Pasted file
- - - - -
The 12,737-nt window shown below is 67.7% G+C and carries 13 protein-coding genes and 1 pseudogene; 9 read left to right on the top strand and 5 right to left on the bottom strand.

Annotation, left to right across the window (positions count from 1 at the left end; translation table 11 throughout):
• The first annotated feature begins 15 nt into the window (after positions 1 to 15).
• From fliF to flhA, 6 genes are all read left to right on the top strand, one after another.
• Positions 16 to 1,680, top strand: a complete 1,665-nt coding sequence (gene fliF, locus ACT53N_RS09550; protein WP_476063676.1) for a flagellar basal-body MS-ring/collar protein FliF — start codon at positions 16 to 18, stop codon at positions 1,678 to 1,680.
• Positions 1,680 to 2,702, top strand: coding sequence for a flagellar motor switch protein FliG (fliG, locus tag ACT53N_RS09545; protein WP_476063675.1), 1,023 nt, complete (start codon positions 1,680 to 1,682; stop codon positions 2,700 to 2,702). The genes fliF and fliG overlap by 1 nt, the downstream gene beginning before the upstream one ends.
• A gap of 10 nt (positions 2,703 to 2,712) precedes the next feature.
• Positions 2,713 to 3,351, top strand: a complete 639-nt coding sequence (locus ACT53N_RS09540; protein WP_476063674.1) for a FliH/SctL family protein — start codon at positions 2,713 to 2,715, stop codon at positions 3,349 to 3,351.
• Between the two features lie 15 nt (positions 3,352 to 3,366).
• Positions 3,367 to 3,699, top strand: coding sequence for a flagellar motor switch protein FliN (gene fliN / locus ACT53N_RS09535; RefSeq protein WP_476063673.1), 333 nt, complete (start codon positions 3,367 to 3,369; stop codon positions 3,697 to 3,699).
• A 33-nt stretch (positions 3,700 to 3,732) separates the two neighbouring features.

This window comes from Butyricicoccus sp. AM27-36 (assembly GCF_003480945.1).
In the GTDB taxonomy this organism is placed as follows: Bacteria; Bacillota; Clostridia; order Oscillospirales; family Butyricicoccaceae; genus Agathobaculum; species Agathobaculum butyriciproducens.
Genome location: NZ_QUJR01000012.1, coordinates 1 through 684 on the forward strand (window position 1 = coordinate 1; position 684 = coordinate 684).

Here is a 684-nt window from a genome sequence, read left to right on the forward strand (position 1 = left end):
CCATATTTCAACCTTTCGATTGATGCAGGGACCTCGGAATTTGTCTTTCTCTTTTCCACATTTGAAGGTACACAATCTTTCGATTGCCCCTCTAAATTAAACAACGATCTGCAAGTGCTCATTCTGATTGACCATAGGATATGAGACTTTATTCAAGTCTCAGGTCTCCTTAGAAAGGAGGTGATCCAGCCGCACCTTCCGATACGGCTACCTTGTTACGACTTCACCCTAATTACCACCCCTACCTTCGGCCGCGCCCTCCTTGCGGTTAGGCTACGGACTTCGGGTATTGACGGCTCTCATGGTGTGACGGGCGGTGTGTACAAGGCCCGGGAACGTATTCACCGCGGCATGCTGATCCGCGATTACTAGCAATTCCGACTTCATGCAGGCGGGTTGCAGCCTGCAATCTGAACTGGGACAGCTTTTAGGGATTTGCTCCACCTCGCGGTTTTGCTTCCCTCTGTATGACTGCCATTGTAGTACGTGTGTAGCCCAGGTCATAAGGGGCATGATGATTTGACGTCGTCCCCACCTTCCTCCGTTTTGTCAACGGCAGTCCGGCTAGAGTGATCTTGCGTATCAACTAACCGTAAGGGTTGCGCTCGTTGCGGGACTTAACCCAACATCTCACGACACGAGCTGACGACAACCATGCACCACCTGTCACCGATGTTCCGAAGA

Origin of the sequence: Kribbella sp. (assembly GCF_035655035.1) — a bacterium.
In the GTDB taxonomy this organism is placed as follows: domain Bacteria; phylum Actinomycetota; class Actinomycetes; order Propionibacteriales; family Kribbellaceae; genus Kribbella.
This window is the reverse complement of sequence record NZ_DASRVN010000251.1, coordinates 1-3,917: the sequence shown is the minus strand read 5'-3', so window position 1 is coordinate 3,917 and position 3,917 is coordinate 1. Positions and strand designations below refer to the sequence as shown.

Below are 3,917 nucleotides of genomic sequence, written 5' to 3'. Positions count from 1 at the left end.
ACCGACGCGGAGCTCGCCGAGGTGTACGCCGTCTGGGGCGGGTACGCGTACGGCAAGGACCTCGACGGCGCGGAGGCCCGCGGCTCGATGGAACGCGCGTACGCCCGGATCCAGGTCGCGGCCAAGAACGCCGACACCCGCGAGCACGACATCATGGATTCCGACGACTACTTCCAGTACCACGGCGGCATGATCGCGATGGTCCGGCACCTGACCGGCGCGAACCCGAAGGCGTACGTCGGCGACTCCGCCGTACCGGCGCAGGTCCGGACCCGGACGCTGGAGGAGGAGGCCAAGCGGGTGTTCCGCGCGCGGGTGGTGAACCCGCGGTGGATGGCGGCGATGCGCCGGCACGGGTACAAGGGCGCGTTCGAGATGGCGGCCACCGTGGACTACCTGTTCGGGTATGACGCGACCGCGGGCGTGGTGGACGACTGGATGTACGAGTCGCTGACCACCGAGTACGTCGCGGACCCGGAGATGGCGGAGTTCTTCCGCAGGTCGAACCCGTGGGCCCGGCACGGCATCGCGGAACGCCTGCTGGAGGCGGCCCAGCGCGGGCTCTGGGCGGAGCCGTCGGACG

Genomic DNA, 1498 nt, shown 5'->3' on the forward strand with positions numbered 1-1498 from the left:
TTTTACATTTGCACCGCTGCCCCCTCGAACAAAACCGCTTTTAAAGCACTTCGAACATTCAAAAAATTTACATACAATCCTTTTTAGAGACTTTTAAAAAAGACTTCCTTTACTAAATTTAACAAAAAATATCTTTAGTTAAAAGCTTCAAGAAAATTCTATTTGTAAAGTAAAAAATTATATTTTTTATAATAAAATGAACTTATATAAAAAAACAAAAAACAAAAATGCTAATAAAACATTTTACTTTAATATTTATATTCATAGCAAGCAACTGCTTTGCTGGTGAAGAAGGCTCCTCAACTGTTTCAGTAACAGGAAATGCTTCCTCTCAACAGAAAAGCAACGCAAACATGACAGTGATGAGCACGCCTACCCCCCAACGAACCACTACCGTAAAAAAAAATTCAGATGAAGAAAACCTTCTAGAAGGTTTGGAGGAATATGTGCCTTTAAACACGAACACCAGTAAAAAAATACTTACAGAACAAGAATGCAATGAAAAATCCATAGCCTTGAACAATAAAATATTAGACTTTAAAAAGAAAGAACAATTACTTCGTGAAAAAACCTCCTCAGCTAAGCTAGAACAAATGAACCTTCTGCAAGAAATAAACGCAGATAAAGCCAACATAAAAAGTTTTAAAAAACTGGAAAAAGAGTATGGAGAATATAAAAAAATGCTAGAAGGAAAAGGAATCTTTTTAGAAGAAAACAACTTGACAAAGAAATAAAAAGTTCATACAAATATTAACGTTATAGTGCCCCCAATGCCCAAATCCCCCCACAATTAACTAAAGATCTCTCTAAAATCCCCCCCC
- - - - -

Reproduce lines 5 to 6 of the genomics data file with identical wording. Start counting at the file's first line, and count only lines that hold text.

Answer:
• Positions 16 to 1,680, top strand: a complete 1,665-nt coding sequence (gene fliF, locus ACT53N_RS09550; protein WP_476063676.1) for a flagellar basal-body MS-ring/collar protein FliF — start codon at positions 16 to 18, stop codon at positions 1,678 to 1,680.
• Positions 1,680 to 2,702, top strand: coding sequence for a flagellar motor switch protein FliG (fliG, locus tag ACT53N_RS09545; protein WP_476063675.1), 1,023 nt, complete (start codon positions 1,680 to 1,682; stop codon positions 2,700 to 2,702). The genes fliF and fliG overlap by 1 nt, the downstream gene beginning before the upstream one ends.